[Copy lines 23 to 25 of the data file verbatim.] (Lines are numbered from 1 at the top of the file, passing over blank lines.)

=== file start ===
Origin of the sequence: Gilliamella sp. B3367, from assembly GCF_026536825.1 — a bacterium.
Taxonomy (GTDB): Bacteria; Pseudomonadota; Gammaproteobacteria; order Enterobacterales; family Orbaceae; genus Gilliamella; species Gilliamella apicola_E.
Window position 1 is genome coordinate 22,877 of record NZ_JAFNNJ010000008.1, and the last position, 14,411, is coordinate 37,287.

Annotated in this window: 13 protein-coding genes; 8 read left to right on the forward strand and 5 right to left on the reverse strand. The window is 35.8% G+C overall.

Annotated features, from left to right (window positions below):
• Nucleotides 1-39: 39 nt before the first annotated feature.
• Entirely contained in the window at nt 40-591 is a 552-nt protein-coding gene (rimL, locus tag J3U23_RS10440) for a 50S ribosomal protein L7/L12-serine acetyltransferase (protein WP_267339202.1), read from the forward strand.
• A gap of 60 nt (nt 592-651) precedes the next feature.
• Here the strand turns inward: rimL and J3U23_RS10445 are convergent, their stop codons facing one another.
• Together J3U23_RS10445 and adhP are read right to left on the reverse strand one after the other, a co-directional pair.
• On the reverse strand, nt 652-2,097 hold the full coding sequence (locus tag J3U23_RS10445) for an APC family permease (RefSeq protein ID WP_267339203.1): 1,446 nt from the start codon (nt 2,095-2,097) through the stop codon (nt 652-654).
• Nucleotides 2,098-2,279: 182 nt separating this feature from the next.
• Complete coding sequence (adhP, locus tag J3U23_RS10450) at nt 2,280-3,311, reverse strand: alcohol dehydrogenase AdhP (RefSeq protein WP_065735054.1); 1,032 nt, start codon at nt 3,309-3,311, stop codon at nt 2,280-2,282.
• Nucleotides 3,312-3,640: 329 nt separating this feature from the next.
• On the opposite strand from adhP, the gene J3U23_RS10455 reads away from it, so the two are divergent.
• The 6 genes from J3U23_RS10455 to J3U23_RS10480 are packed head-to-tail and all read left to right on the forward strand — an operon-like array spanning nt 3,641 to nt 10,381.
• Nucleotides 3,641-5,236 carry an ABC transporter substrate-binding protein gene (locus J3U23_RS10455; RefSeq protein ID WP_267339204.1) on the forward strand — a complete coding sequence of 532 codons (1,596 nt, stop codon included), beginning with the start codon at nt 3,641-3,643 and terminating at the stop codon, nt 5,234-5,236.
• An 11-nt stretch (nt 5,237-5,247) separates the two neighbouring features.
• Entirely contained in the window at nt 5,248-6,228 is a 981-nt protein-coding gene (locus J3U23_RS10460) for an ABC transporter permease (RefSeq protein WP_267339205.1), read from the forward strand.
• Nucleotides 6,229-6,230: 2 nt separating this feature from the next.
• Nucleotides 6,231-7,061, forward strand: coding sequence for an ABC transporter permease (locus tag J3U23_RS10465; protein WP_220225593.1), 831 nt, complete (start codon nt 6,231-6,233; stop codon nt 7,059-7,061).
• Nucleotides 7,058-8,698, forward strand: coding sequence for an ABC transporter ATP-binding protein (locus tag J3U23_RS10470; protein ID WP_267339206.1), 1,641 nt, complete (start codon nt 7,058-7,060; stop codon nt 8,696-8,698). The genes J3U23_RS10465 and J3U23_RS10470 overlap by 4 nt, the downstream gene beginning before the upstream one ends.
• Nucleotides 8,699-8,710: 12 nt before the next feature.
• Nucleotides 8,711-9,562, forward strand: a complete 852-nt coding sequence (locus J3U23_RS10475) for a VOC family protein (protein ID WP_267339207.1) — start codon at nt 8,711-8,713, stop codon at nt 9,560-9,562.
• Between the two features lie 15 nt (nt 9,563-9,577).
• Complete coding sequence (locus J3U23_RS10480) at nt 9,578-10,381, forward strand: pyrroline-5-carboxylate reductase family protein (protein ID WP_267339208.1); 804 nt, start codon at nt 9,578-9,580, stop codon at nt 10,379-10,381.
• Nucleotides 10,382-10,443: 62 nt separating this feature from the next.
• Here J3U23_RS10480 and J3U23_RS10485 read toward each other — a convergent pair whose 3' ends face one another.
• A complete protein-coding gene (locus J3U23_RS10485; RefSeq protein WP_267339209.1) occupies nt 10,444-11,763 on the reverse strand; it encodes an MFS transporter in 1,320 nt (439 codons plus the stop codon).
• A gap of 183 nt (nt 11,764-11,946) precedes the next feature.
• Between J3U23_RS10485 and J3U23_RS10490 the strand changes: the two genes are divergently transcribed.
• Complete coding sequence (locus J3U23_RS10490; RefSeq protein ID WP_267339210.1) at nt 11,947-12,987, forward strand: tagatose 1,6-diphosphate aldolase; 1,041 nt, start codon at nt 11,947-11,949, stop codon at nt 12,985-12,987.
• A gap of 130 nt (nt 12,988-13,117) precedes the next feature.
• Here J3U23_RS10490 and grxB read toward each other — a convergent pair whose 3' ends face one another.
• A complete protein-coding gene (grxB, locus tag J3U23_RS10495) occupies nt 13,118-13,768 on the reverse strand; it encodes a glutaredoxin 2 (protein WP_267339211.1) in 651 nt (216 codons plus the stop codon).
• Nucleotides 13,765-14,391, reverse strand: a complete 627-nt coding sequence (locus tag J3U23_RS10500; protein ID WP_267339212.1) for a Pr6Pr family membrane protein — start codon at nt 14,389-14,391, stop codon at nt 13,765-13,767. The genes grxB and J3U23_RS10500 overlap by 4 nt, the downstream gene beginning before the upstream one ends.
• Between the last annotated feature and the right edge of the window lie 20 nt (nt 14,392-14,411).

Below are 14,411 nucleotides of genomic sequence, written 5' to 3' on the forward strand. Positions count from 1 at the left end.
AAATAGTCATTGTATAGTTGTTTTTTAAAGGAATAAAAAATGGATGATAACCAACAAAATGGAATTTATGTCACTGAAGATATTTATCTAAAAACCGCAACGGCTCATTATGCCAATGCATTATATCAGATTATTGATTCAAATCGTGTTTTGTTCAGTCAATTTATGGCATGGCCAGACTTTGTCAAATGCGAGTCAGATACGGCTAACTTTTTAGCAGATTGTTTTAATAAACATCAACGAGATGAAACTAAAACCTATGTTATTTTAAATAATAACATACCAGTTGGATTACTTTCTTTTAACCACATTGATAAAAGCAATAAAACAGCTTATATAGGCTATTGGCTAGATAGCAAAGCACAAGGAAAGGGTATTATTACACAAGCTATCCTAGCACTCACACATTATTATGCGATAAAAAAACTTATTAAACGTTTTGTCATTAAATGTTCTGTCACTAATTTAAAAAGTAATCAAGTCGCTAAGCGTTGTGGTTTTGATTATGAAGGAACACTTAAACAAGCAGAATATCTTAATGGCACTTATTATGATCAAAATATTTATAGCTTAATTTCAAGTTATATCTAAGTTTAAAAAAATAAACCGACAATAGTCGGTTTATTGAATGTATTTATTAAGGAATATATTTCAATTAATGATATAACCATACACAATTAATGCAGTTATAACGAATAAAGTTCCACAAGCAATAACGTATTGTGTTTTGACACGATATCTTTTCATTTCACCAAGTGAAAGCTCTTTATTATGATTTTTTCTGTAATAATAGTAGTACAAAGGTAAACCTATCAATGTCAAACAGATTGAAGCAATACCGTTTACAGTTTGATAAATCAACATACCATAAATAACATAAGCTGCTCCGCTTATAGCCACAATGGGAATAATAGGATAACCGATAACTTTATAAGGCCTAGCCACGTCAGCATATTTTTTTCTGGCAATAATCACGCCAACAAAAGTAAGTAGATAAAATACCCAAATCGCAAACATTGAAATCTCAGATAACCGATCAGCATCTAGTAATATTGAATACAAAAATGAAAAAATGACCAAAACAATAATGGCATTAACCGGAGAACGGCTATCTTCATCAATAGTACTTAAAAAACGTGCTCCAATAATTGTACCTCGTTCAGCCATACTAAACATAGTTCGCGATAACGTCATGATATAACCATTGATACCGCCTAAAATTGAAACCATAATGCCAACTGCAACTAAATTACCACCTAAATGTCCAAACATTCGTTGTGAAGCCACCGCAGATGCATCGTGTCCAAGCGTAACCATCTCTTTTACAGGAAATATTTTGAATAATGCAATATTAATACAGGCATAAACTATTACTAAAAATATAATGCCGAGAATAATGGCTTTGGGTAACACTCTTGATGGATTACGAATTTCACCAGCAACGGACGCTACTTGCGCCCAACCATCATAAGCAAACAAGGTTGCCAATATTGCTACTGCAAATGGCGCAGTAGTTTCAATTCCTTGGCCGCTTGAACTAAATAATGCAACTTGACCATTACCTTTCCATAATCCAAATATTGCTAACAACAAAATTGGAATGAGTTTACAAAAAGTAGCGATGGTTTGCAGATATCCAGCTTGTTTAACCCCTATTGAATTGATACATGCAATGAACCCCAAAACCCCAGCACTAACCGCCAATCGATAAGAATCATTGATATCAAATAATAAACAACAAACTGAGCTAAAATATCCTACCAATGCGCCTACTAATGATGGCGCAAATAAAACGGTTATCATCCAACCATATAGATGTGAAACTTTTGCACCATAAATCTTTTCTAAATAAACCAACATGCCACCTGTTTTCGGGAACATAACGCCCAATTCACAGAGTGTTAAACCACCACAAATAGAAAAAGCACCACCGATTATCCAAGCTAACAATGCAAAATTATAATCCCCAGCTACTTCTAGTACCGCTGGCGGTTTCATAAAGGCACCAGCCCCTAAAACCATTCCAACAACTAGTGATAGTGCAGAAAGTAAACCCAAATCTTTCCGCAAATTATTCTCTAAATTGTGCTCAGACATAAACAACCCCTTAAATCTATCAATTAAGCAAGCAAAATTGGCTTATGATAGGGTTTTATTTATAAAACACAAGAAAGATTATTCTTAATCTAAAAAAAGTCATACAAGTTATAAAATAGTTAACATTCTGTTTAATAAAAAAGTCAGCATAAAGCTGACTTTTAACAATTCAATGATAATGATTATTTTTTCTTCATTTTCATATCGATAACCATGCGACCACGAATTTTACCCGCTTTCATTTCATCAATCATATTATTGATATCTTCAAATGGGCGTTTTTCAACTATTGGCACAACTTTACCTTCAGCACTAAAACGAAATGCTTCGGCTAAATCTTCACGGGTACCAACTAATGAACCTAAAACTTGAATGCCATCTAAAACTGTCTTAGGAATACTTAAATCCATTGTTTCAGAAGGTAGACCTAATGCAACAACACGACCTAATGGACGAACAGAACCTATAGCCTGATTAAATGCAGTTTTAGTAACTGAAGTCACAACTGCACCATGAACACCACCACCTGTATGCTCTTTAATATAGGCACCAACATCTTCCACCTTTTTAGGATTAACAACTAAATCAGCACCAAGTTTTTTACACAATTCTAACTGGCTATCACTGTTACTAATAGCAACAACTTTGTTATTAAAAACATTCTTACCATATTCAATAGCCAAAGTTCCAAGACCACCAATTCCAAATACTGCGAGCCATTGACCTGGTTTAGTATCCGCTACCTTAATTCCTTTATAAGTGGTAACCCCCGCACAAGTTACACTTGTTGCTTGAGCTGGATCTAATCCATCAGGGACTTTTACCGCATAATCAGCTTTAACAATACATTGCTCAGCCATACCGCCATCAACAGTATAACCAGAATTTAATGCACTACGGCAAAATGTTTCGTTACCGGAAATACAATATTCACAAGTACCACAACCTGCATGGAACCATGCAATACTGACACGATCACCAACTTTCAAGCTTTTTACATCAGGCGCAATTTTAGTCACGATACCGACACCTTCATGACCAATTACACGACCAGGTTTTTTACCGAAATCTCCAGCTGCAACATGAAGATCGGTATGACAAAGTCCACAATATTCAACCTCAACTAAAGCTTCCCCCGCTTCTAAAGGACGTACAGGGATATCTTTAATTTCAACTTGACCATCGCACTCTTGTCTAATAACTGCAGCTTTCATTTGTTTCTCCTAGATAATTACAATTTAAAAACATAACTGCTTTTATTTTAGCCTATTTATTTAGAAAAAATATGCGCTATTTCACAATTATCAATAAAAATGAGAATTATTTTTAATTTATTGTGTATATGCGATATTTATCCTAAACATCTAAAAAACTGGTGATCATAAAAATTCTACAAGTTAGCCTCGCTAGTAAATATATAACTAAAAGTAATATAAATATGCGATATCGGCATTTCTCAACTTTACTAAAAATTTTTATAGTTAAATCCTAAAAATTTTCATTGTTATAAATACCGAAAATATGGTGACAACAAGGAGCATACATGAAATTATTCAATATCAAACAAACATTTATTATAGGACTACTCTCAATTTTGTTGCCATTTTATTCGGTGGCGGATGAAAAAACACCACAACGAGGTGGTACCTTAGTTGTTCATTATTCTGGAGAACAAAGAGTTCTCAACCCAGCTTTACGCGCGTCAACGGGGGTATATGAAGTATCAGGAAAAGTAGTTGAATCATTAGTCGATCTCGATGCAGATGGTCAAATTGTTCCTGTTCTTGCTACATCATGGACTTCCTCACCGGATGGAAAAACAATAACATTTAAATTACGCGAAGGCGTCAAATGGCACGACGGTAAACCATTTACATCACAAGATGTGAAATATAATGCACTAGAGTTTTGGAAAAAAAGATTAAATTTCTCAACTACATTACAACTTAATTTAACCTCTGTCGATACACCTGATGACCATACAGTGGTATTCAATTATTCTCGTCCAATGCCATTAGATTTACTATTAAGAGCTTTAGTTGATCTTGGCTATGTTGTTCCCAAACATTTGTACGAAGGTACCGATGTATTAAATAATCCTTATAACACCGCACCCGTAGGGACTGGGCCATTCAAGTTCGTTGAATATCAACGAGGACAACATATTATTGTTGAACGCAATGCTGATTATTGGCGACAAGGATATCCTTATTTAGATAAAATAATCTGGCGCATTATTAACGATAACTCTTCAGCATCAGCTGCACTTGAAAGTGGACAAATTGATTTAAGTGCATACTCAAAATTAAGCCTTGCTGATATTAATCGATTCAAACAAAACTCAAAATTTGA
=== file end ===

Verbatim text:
• Nucleotides 8,699-8,710: 12 nt before the next feature.
• Nucleotides 8,711-9,562, forward strand: a complete 852-nt coding sequence (locus J3U23_RS10475) for a VOC family protein (protein ID WP_267339207.1) — start codon at nt 8,711-8,713, stop codon at nt 9,560-9,562.
• Between the two features lie 15 nt (nt 9,563-9,577).